The Fighter is a biographical sports movie directed by David O. Russell.
We are introduced to professional welterweight boxer "Irish" Micky Ward (played by Marky-Mark Wahlberg) and his older half-brother Dicky Eklund (played by The Dark Knight’s Christian Bale). Under the coaching of his never-do-well brother Dicky, who is “the pride of Lowell, Massachusetts” for having knocked down Sugar Ray Leonard back in his glory days, and his overbearing mother (played by a fantastic Melissa Leo), we see Micky get pushed into a fight that he should never have been in in the first place. After receiving a vicious and humiliating beating, Micky is quick to rethink his career and his professional relationships with his family and also his love-life. Picking up the phone to call the young and attractive bargirl (played by Amy Adams) wackiness soon ensues......
Marky-Mark really is the quiet centre of a family drama. Without his restrained and very subtle performance, the movie would probably descend into a screaming mess. As it is, he is the bedrock where very colourful characters inhabit. Christian Bale loses himself in his interpretation of real-life character Dicky Eklund, absolutely deserving of his best supporting actor Golden Globe award. The pair’s mother played by Melissa Leo is reminiscent of Jacki Weaver’s Oscar nominated performance in last year’s brilliant Animal Kingdom: a mother who forgives/ignores her families’ dysfunction, choosing to have them to stay together no matter what. Amy Adams is also very convincing as a wrong-side of the track “MTV girl”, her looks being made to look an attainable and familiar beauty. One could easily say that Marky-Mark is the weak link as his star doesn’t shine as nearly as bright as others on-screen. Like his onscreen character, Marky-Mark is a stepping-stone, allowing his co-stars a leg-up, confident that he is centre-stage. Mark was integral in getting the film made, keeping his physique in top condition over a 5 year period on the off-chance that he would enter production at a moment’s notice. Like Natalie Portman in Black Swan, Mark went through a gruelling boxing-training regime to convincingly convey welterweight, giving a lot of thought into the psychology and technique of boxing (as seen in the movie).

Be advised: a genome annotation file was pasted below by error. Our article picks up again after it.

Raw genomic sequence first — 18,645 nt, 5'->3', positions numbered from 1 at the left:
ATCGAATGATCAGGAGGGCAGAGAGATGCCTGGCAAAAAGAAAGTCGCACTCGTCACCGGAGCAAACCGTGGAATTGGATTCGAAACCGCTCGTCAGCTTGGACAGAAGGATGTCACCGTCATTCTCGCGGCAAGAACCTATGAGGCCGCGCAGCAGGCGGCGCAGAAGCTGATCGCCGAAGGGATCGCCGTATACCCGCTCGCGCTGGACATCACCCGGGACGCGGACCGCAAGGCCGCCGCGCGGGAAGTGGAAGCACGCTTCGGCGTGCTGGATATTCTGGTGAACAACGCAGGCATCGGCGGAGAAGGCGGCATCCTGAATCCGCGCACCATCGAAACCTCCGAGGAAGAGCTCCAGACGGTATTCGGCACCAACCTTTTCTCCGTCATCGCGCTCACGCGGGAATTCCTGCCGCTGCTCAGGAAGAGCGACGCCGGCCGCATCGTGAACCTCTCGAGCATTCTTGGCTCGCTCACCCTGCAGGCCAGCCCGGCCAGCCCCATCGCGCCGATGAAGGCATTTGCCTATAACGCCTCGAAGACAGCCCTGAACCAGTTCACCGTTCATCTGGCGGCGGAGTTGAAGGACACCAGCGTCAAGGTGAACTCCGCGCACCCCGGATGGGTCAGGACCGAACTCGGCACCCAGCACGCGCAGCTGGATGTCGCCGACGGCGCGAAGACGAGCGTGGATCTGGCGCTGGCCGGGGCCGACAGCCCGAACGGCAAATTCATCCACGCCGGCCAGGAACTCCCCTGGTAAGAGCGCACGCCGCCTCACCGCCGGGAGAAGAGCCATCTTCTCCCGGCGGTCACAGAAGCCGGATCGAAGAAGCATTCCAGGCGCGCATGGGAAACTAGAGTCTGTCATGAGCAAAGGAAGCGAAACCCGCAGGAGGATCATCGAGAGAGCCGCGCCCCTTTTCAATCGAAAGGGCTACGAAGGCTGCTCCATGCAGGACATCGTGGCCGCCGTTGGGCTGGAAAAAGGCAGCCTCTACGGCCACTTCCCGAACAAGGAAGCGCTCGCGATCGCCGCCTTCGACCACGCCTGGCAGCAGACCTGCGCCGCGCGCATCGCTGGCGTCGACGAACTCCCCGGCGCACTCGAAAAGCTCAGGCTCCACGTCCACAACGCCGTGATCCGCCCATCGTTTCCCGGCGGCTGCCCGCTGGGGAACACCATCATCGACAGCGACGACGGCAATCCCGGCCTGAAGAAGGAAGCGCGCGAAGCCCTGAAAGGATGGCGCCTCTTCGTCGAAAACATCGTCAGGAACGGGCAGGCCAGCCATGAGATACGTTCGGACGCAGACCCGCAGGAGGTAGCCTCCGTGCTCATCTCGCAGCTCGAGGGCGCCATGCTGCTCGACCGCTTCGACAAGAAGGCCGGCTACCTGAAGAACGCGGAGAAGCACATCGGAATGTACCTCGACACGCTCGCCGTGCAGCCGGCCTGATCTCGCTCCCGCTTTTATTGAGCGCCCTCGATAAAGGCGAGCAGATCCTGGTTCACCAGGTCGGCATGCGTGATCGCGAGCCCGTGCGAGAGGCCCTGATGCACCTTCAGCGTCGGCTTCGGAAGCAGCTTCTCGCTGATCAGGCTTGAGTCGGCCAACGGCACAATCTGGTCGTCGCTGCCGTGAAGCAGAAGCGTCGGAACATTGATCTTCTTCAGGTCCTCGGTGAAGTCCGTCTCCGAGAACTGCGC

The texture and atmosphere of the movie is extremely rich and authentic. It is as if we are transported to Masechusis America, complete with not-very-good-looking average locals (special mention goes to Micky’s many sisters). This is more-so than Black Swan which, admittedly, probably wasn’t trying to be at all realistic, given its horror film aspects. The film makers had real-life source material and references at their disposal that they have used extremely well.
The camera-work and cinematography by Hoyte van Hoytema is great. Switching from film to digital-broadcast quality during fight-scenes, we bounce from docu-drama to becoming a sporting spectator getting the best of both worlds: a great front seat to amazing action sequences, and bearing witness to the intimate relationship between boxer and trainer.
Critics have suggested that there is not enough actual boxing in The Fighter, but obviously this is more of a family drama then straight out boxing movie (hell, even Rocky was a drama first!). The obstacles Micky has to overcome are influences on his life such as his family, his management, his girlfriend and ultimately himself, that seem to only want the best for him. In reality however, either consciously or subconsciously, such influences are hiding ulterior motives of their own redemption and financial gain.
First linked to Darren Aronofsky after directing The Wrestler, this movie could have been quite a different beast, tuning the subject matter with more dark and serious overtones. As it stands however, Russell does a good job referencing the negatives of Micky’s life, (Micky’s internal doubts, his savage beatings and his drug-addled brother) while maintaining the focus on Micky’s rise above his various obstacles.
One could argue that amongst all of the drama and negative/poisonous environment that surrounds Micky, the movie seems to come together too neatly at its conclusion. This may be in tradition of such sporting films but it also occurred in real life. Marky-Mark has commented that the story was chosen as it makes a great cinematic story, thus art imitating life. After watching the lead up, I was satisfied with the final blow.
Great performances, great atmosphere and action sequences. A real sucker-punch to the tear-duct – 4 jabs out of 5
Luke McWilliams February 2011